And those stylish pajamas and robes? One of the medical students said he wondered when he first arrived at the very casual attire. “I thought maybe it was how everyone dressed at the school.”

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What Are You Reading?

In anticipation of National Reading Month, we’re posting a series of emails that have recently flown between CIS staff. We did this last year and once again, it’s been fun to see what my colleagues are reading. We’ll begin with Artrella’s email that started it all…

A month from now (give or take a few days) Kalamazoo Public Schools will be kicking off its Literacy Month activities at the various schools (National Reading Month is March). I personally think that it is always fun to see the READ posters out at the sites and various KPS buildings when I am out. My curiosity leads me to ask the question…WHAT ARE YOU READING???  

I just received my book via Amazon today, which is a part of my Book Club (The Lovely Ladies of Literature). It is 32 Candles by Ernessa T. Carter. Do share…

-Artrella M. Cohn, Director of Secondary Sites

 

I’m reading Five Days at Memorial: Life and Death in a Storm-Ravaged Hospital by Sheri Fink. “In the tradition of the best investigative journalism, physician and reporter Sheri Fink reconstructs five days at the Memorial Medical Center and draws the reader into the lives of those who struggled mightily to survive and to maintain life amid chaos.” Challenging subject material, but excellent writing.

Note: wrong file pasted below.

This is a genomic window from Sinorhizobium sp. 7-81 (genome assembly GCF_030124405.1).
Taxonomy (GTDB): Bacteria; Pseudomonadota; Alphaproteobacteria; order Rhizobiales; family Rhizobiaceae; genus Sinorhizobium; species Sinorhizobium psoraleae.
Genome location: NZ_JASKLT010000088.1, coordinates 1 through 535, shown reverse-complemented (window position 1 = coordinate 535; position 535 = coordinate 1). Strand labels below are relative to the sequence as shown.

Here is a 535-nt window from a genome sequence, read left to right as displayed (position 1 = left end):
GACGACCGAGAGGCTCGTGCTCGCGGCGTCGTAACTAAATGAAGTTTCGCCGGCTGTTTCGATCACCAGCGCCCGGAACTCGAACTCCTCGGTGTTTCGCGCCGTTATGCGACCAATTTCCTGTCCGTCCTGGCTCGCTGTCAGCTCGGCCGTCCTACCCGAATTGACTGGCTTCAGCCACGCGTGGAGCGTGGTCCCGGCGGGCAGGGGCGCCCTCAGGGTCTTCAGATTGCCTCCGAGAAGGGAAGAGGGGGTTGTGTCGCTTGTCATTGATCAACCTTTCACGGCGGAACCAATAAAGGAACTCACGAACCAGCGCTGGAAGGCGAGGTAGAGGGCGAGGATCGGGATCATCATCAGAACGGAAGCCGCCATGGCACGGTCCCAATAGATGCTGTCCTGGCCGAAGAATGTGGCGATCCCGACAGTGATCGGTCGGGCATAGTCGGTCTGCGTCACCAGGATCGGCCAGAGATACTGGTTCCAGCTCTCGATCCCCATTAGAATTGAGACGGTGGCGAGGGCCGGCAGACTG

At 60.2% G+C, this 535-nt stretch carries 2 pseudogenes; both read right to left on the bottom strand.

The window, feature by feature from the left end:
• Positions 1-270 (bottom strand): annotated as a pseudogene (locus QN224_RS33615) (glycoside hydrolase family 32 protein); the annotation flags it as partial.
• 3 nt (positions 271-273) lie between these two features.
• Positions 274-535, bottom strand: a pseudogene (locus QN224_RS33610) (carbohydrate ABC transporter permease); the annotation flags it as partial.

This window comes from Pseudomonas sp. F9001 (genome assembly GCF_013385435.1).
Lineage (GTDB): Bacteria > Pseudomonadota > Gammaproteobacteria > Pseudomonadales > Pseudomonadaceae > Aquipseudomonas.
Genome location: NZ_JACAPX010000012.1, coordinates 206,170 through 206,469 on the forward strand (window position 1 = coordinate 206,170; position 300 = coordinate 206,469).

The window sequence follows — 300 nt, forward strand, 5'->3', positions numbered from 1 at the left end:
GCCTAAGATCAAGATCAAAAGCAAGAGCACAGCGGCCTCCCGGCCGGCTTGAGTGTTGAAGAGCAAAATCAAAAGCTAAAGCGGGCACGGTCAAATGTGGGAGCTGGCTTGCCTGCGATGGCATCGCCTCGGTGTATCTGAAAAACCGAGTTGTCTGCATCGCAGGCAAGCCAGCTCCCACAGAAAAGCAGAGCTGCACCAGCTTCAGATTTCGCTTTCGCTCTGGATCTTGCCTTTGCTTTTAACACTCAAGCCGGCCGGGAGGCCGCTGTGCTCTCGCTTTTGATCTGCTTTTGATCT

-Deb Faling, Director of Social Emotional Health Initiatives

 

I just got a box delivered from a friend living in India, and she sent me: Ayoni and Other Stories, a compilation of stories written by various Indian writers “who have focused on women’s issues…and altered the Telugu [Indian ethnic group] literary scene…. These stories deal with the dilemmas and problems faced by women, both on the physical and emotional levels.”

So far, I like how one of the writers captures one of my personal gestures, a blank stare, via writing by the usage of “…”. Tis awesome!!

-Haley A-bel, CIS Site Coordinator, Milwood Magnet Middle School

 

I’m reading Tenth of December, a collection of short stories by George Saunders and have recently finished A Woman in the Polar Night, by Christiane Ritter, the story of a year spent by a woman in a tiny hut on an island in the arctic circle which makes our recent Polar Vortex look like a walk in the park.

-Donna Carroll, Director of Health Initiatives

 

The Wisdom of Insecurity by Alan Watts. A classic introduction to Taoism I have read a few times and it’s always soothing for me.

-Emily Demorest, CIS Site Coordinator, Maple Street Magnet

 

I am reading Affirming Your Greatness Through The Power of Words by Burnette Clingman and Strengths Finder 2.0 by Tom Rath.

-Deborah Yarbrough, CIS Site Coordinator, Kalamazoo Central High School

 

I’ve just finished gorging myself with Fried Walleye and Cherry Pie: Midwestern Writers on Food, edited by Peggy Wolff. I’m on to the next course, a combination ofTell Me, poems by one of my favorite poets Kim Addonizio and Traveling Sprinkler, a novel by Nicholson Baker, one of the most uninhibited, funny writers I’ve ever read. Take page 96, for instance. I wanted to tell the Quakers about Debussy’s sunken cathedral. I kept formulating an opening in my head. “A little more than a hundred years ago, a composer named Claude Debussy wrote a piece for piano called ‘The Sunken Cathedral.’ He was a man with a big forehead who loved the sea.

-Jennifer Clark, Director of Community Relations

 

I just finished Quiet: The Power of Introverts in a World That Won’t Stop Talking by Susan Cain. Just started a novel called The Daughters of Mars by Thomas Keneally.

–Pam Kingery, Executive Director

 

I am reading Sister Citizen: Shame, Stereotypes, and Black Women, by Melissa Harris Perry and just started the third book in the Game of Thrones series by George R.R. Martin. Yes, #nerdpoints.

-Kaitlin Martin, Volunteer Services Coordinator